One of the most studied novel approaches has been the use of bioactive plants having anthelmintic effects (Hoste et al., 2012). In vitro and in vivo studies have shown the anthelmintic effect of some plants when using GIN from small ruminants as models (Alonso-Diaz et al., 2008a; Alonso-Diaz et al., 2008b; Alonso-Díaz et al., 2010; Martinez-Ortiz-de-Montellano et al., 2010; Von Son-de Fernex et al., 2012), whereas little research has been carried out with cattle nematodes.

Tropical browse legumes are one of the most studied forages due to their high content of plant secondary metabolites (PSMs), along with their benefits, which are obtained from their nutritional quality. Anthelmintic activity of PSMs has been mainly associated with the presence of tannins due to their capacity to interrupt specific nematode life-stages, such as inhibiting egg hatching, larval development, larval motility and larval exsheathment (Molan et al., 2000; Athanasiadou et al., 2001; Alonso-Diaz et al., 2008b; Von Son-de Fernex et al., 2012). The AH effect from tannins is related to the ability of the tannins to create chemical bonds with structural proteins present in nematodes morphology (Hoste et al., 2012). However, few reports have identified other bioactive molecules such as flavonol glycosides, flavones and sesquiterpene lactones as being involved in AH effects (Molan et al., 2003; Barrau et al., 2005; Kozan et al., 2013).

Over the last decade, multiple extraction procedures that use different solvents and mixtures for phytochemical extractions have been standardized for in vitro AH evaluations. As condensed tannins (CTs) have been the most targeted compounds for investigation, the system proven most efficient for CT recovery is the mixture of acetone:water (Chavan et al., 2001; Chavan and Amarowicz, 2013), although different extraction methods (oleaginous, ethyl acetate, aqueous and acetonic) have also shown bioactivity against different parasites (Katiki et al., 2011; Botura et al., 2013; Kozan et al., 2013). The evaluation of different extraction procedures for tropical plants might help to standardize extracts with possible AH effects against cattle nematodes and to identify the phytochemical classes present. The objectives of this study were (1) to assess the ovicidal activity of extracts from four plant species against C. punctata, (2) to state the role of polyphenols in the plants’ anthelmintic activity, and (3) to evaluate the best plant extraction procedure when searching for ovicidal activity.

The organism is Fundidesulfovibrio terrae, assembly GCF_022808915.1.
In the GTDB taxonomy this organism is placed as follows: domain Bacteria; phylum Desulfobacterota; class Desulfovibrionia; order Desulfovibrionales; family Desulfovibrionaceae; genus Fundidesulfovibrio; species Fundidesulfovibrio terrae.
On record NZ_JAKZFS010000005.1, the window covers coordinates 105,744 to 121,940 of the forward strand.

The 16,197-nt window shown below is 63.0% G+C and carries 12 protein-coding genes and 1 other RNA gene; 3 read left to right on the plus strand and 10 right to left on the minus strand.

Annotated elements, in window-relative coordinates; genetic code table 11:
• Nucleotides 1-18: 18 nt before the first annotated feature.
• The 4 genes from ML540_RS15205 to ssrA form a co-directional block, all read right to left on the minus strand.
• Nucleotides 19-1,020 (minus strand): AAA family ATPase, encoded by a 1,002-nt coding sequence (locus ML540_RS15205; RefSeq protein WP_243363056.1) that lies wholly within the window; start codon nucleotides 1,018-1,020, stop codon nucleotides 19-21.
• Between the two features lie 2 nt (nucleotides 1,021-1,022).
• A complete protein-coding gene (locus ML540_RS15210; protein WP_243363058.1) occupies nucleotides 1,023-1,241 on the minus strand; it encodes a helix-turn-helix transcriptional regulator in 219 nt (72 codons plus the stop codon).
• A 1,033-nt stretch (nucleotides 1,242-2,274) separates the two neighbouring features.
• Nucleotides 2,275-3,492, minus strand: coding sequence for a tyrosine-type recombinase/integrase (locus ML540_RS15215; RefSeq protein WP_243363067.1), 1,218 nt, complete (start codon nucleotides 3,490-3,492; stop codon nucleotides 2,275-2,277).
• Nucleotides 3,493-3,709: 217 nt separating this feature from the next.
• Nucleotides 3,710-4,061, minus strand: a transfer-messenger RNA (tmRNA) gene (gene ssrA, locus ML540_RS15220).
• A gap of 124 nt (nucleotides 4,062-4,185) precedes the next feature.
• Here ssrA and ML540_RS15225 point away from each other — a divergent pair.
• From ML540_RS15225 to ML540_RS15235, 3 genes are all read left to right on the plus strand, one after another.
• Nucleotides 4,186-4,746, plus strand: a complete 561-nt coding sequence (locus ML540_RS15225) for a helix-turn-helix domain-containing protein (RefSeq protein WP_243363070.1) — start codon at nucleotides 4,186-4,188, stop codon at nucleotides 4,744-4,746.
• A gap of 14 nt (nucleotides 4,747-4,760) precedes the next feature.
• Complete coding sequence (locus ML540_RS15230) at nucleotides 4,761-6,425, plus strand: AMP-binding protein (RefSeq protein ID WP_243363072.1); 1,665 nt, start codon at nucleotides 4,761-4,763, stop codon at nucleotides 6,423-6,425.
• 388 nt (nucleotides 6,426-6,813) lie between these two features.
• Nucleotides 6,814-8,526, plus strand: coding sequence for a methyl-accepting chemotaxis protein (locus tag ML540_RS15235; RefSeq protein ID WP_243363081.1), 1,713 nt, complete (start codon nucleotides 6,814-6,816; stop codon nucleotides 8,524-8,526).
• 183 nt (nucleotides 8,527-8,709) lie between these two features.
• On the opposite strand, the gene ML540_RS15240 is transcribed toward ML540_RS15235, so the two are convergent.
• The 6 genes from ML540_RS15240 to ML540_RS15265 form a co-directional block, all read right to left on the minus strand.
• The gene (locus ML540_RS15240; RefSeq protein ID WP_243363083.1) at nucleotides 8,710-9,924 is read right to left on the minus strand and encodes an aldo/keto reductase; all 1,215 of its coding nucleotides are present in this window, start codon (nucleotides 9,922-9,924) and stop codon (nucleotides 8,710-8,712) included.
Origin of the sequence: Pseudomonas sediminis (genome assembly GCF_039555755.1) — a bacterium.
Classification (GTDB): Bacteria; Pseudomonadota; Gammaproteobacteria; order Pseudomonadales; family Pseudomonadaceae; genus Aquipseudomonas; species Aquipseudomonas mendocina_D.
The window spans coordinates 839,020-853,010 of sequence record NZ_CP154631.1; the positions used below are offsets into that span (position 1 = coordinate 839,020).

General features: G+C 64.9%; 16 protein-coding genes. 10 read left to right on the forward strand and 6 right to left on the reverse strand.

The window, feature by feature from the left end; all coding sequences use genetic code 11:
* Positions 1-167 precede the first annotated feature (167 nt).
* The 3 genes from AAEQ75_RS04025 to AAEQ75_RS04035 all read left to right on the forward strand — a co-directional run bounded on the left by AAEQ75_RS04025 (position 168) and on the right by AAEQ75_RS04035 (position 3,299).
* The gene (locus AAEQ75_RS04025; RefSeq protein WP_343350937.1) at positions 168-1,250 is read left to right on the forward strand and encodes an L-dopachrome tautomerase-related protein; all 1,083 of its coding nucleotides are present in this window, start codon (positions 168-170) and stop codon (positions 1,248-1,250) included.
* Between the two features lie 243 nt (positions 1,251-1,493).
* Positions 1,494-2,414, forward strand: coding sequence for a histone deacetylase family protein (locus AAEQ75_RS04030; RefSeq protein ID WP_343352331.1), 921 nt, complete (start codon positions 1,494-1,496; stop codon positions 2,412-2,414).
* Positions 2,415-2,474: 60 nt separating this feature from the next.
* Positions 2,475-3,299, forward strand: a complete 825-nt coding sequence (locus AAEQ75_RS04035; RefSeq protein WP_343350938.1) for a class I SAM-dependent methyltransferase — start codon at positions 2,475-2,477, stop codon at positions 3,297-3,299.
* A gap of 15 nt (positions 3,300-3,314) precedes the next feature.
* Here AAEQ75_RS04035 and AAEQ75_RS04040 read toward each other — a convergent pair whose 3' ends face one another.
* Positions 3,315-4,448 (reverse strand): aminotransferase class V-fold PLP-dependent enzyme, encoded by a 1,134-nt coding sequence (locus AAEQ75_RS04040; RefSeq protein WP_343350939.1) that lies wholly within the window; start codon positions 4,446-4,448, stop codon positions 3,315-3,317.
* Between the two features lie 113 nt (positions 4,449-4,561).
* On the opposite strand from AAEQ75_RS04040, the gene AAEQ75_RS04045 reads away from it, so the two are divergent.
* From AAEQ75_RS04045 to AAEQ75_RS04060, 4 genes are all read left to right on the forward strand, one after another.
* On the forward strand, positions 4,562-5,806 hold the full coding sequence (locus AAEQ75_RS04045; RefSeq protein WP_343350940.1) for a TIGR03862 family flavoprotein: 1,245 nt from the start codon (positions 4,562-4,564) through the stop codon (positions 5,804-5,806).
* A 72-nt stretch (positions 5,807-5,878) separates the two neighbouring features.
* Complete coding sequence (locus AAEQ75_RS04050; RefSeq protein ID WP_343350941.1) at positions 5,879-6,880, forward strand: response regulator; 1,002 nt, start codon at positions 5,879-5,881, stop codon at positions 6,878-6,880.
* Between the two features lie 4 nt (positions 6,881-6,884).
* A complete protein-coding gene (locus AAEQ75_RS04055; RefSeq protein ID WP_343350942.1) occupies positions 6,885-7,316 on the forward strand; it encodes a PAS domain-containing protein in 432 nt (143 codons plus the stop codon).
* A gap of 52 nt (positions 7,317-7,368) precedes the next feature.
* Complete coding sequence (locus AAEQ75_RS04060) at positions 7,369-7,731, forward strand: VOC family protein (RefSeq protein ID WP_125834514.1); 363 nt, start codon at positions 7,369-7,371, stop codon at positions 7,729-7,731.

Materials and methods

Plant material

Fresh leaves of Leucaena leucocephala, Cratylia argentea, Gliricidia sepium and Guazuma ulmifolia were harvested during March 2013 from an experimental area located at the Centro de Enseñanza, Investigación y Extensión en Ganadería Tropical (Center for Research, Teaching and Extension in Tropical Livestock) of the Facultad de Medicina Veterinaria y Zootecnia (Faculty of Veterinary Medicine and Animal Science) of the Universidad Nacional Autónoma de México (National Autonomus University of Mexico), located in Martínez de la Torre (20°03' N y 93°03' O; 151 m above sea level), Veracruz, Mexico. These plants were chosen because they have high levels of secondary plant metabolites, and some of the plants have been reported to exhibit AH activity against GIN of small ruminants (Alonso-Díaz et al., 2008 a, b; Von Son-de Fernex et al., 2012). Furthermore, these plants are predominant within the native vegetation of Veracruz and are also distributed in other tropical areas of the world (Flores-Guido, 2001). These fodder trees and shrubs are an important nutritional alternative for animal production.

Extraction procedure